The term entity can be ambiguous, and regularly within paranormal, magical, or occult paradigms, the term entity has the connotation of a spirit, ghost, or any other supernatural being. Ontologically, an entity categorizes things or objects, so a psychic entity is categorically a psychic object or thing. Ontologically, objects have properties. For example, we can have an entity called a shape where a shape’s property could be what type of shape it is. If we have a shape that is a circle or a shape that is a square, they are subsets and instances of a higher, more abstract entity. A system is a set of relationships/rules among entities. Abstractly, a psychic system is our consciousness and the interactions and transformations of our experiences. Since changes in our experiences can change our consciousness, there is a differentiation among intentionality, qualia, awareness, and intentionality. Consciousness is a derivative of experience. Since consciousness is a differentiation of experiences, that means it is a mental system.
From a general, high-level perspective, a defining aspect of consciousness is consciousness is what it seems like to be conscious. That attribute of what it seems like is qualia. Examples of qualia are what it is like to feel pain, what it is like to see blue, or what it is like to hear a sound. Qualia is a subjective character of our subjective states. When we are angry, we can perceive that emotional experience of anger to express “I am angry!” In general, we are aware of what it is like and what it seems like to be angry to recognize it. If we were calm before and are angry now, we can discern that our experiential state has changed. Because our experiential state has changed, there is a change in our consciousness. Qualia is an abstraction that encapsulates changes in intervals of experience and the ability to perceive those changes such that there is the experience of being aware of an experience.
Intentionality is a phrase that frequently appears within psychic, magical, and energy working paradigms; however, it is typically defined incorrectly or ambiguously many times within those paradigms. Intentionality is a phenomenological term and refers to the of-ness or aboutness of a thought. The intentional aspect of a thought is the content of the thought or what the thought references. I can think about a car in an abstract and general sense or think about my car. Pointing to a cup of water is an illustration of intentionality. In an abstract sense, intentionality is our mental states’ ability to represent, reference, and point to objects symbolically. When I think about a car, a cup, or a person, I conceive and apprehend a category. Those categories are abstractions, and within those abstractions are dimensions that represent and describe properties. Systems of those categories are schemas, archetypes, or forms where “mental” entities recursively use configurations of a beings mental states to represent and reference entities. In an abstract sense, we can fundamentally treat intentionality as a system of arrows, vectors, or pointers.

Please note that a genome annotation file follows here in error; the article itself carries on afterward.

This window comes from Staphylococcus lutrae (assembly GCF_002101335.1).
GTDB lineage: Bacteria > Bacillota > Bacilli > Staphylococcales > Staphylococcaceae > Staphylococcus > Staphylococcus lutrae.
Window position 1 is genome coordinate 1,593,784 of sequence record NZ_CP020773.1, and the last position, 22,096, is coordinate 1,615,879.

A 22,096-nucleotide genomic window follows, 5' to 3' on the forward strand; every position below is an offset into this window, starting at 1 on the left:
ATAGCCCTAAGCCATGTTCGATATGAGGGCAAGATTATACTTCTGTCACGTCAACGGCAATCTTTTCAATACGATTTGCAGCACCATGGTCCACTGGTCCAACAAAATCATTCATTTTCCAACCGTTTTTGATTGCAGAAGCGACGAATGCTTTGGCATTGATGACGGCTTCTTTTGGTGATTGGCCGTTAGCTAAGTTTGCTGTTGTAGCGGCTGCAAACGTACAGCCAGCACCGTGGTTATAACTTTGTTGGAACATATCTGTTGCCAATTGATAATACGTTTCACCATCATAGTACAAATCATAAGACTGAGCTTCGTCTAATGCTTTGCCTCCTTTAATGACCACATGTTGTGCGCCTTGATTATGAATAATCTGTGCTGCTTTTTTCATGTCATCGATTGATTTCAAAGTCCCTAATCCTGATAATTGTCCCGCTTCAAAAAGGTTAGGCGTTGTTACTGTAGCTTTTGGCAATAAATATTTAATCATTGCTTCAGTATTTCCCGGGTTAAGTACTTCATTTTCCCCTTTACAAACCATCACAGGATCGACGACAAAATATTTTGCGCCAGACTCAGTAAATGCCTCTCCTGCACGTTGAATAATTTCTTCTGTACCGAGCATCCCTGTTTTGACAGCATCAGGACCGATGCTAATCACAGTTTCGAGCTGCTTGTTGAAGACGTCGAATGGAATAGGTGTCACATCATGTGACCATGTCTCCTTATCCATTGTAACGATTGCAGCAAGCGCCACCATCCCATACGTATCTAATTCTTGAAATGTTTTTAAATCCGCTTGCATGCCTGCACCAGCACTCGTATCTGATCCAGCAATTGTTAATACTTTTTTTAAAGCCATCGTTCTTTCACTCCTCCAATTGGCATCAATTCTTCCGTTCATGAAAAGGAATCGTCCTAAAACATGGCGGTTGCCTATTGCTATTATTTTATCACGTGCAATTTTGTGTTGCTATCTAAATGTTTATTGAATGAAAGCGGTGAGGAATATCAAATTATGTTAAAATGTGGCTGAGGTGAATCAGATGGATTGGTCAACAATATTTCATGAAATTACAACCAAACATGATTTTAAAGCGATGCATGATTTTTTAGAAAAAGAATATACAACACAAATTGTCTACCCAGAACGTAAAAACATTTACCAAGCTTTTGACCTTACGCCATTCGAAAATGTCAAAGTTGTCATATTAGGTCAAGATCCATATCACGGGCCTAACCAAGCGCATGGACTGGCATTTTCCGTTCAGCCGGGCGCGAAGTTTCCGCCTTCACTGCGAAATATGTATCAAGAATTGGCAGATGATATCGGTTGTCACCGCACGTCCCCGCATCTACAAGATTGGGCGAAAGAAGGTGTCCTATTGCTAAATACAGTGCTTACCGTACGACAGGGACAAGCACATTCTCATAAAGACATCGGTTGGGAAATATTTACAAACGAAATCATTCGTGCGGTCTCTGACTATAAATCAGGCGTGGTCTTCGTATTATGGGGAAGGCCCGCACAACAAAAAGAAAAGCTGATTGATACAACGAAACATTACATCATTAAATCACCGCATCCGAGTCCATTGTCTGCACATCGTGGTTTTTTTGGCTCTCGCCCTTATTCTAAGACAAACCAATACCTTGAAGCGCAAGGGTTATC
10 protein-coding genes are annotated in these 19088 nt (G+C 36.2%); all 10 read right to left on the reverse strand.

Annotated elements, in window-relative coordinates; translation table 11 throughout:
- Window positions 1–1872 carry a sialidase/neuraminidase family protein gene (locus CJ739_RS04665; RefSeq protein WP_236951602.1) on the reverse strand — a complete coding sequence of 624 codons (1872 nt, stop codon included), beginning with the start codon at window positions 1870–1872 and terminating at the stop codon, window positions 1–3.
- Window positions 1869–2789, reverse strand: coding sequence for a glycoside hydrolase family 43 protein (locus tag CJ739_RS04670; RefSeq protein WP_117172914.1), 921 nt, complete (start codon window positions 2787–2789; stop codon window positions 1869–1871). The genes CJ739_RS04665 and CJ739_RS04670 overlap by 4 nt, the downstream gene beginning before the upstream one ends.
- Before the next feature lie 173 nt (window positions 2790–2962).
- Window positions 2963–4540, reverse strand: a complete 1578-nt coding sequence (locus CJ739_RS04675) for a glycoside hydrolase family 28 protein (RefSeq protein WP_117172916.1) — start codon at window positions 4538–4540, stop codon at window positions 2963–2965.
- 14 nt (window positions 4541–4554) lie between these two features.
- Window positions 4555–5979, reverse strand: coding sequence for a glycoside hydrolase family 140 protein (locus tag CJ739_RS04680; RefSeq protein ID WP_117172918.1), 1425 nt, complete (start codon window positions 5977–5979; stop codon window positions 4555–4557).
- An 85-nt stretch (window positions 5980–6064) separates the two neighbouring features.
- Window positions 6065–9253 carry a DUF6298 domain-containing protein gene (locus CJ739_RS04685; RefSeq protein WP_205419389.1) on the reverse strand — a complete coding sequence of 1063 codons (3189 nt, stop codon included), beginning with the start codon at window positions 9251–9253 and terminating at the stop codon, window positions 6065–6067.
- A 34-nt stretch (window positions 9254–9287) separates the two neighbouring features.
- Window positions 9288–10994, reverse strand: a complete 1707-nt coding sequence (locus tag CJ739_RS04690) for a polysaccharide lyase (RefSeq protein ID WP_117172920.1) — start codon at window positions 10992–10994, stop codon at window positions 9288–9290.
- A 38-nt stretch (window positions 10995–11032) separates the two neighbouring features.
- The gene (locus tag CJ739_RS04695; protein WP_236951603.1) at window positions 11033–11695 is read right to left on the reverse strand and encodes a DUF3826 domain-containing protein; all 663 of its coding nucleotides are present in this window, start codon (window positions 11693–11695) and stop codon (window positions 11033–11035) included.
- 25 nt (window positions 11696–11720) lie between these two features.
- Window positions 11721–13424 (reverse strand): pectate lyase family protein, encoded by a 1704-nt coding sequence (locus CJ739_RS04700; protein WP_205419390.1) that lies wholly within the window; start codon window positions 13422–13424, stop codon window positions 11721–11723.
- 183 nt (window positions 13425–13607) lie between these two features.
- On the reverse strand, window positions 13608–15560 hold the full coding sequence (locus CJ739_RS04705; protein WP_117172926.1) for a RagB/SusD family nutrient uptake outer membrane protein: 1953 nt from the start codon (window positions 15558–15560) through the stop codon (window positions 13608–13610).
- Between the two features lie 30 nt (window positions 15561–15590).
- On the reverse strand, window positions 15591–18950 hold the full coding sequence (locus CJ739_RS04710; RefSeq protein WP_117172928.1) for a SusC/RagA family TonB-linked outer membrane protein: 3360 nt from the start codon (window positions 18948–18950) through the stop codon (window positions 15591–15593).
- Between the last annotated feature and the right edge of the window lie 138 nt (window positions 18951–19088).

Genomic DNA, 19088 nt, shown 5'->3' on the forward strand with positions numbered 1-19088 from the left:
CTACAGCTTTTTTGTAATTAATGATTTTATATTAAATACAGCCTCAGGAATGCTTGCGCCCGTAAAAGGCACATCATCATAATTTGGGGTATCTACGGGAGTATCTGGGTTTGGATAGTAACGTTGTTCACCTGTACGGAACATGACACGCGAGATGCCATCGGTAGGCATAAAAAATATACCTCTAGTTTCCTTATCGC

People frequently and intuitively think of energy as an animating force. When we think of energy and animation, we usually think of motion and movement. When something physically moves, the position of that physical entity changes per some interval of time. In this sense, the motion of an object is a function of time. The change in position of a physical object per some unit of time implies a change in the physical object’s position per the displacement of time units. When something changes, there is a difference. The sensitivity of a relationship to change is a derivative. Velocity is an example of a physical derivative. We can model psychic entities and their interactions in similar ways.
We can recognize when we are happy, and we can recognize when we are sad. We know when we are in pain, and we know when something tastes good or when it tastes disgusting. We could be having a good day and then read something that changes our mood. When our mood changes, we can perceive that our anger is different from what we felt prior. These are examples of how our experiences can change. When we think about a cat or a car, how we experience thinking about these things is different, so there are changes in our experience corresponding to the content and referent of those thoughts. The aboutness of a thought is its intentionality. We can think of the displacement and changes of our experiences like the displacement and changes of an object’s position, so our experiences have energy like how a moving object has energy.